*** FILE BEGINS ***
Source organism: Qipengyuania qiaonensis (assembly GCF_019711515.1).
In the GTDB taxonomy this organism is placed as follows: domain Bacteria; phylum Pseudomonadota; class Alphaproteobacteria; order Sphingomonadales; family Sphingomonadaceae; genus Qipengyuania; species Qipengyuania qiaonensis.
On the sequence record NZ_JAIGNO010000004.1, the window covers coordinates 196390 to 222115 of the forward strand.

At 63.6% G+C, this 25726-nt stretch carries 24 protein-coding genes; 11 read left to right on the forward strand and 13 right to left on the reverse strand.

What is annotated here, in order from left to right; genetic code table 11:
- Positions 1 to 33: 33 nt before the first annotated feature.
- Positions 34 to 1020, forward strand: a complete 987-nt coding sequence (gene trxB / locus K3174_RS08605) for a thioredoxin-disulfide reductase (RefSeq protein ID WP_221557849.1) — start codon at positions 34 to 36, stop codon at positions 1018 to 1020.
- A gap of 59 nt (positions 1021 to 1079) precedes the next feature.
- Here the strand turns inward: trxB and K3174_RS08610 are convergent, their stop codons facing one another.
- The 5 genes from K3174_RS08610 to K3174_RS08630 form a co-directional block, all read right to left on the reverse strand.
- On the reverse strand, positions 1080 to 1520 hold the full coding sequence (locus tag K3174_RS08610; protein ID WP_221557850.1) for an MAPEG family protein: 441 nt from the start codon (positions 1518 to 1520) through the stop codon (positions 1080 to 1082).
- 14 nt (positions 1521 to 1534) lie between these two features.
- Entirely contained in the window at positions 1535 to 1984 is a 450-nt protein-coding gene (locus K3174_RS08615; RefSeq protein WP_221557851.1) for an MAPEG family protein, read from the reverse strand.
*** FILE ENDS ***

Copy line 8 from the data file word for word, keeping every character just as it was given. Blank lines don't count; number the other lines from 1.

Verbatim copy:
- A gap of 59 nt (positions 1021 to 1079) precedes the next feature.